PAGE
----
Here comes the rain
Year-round, right at the beginning of the Amidah prayer, there is a very brief interruption. After invoking the names of the Patriarchs and Matriarchs (Abraham, Sarah, and the rest of the gang), and just as we start to talk about how great, amazing, wonderful (etc) God is, we insert a line that thanks God for either bringing the dew (in spring and summer) or for causing the rain to fall and winds to blow (during the autumn and winter months).
While this is nothing new, it is new to me. And this past weekend marked the first time I heard the change from dew to rain and recognized it for what it was.
It was one small change during a series of weeks where there seemed to be almost constant change. My prayer routing has been bombarded by special Torah readings, special psalms to say daily, along with rituals unique to Rosh Hashanah, Kol Nidre, Yom Kippur, Sukkot, Shemini Atzaret and Simchat Torah – not to mention a very active section of what David Bader had the genius to dub “The Yo-Yo Diet Guide to the Jewish Holidays“.
As I heard the blessing – “mashiv haruach umorid hageshem, Who makes the wind blow and makes the rain descend” – I felt, against all logic, that this was it. No more dew. No more summer sunshine. Never mind that it had already been raining in my midwest town for about a week, or that I had built the sukkah and cut branches for it while soaked to the bone. No, this was the moment when the rain started. I didn’t exactly feel thankful. I felt a little hopeless.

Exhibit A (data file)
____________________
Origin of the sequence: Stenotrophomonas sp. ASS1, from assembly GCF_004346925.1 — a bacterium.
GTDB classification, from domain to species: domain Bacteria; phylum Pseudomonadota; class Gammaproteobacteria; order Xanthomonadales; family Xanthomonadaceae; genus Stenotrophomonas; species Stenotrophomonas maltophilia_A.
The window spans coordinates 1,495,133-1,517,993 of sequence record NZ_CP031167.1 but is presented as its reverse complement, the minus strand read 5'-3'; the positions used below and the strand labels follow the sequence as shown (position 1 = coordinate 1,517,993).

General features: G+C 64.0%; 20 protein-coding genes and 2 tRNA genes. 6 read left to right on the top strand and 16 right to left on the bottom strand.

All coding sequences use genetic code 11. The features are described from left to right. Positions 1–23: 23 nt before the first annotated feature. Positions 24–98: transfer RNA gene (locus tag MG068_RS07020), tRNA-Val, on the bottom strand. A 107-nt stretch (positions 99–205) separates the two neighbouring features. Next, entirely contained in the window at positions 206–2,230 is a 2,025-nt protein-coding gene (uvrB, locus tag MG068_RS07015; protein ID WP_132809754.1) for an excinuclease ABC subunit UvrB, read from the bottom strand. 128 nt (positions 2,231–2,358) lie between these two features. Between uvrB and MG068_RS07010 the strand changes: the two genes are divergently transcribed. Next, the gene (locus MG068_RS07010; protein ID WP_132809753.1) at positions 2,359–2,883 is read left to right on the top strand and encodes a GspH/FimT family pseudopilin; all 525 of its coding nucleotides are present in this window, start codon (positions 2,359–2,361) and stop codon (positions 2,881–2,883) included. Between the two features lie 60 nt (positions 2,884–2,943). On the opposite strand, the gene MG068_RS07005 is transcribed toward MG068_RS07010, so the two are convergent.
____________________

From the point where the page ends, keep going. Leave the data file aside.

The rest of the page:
Later, as I took down the sukkah (in a light drizzle), my grumpiness only increased. The cold and rain had meant that we spent precious little time in it this year, and now the moment had passed. Unlike my Christian friends who can keep the tree up for a few weeks and try to keep the holiday spirit alive, once Sukkot is over all you have is a funky lean-to in your back yard that your neighbor eyes with increasing disdain as he calculates how many days before he can sic the homeowner’s association on you.
Each morning, as I stumble through the Amidah in a morning habit that I am not performing habitually enough yet to actually improve, I continue to thank God for bringing the rain. I’ve come to believe that the point (for me at least) may be to give thanks even when I don’t feel particularly thankful. I think it might mimic, in it’s own small way, a lesson derived from the mourner’s kaddish, which we say at the moment of keenest sorrow but which says nothing of death or heaven, and exceptionally little about consolation, but instead praises and thanks God for the world around us. In both, we may be asked to focus on what we have rather than what we have lost, and to remember that, in the words of another special reading for this time of year:
“Everything has an appointed season, and there is a time for every matter under the heaven.”
It’s been raining for about two weeks now, with snow forecast by the end of the weekend. I’ve switched to my own version of “morid hageshem” – when people talk about the weather I respond that at least it’s nothing I have to shovel. Yet.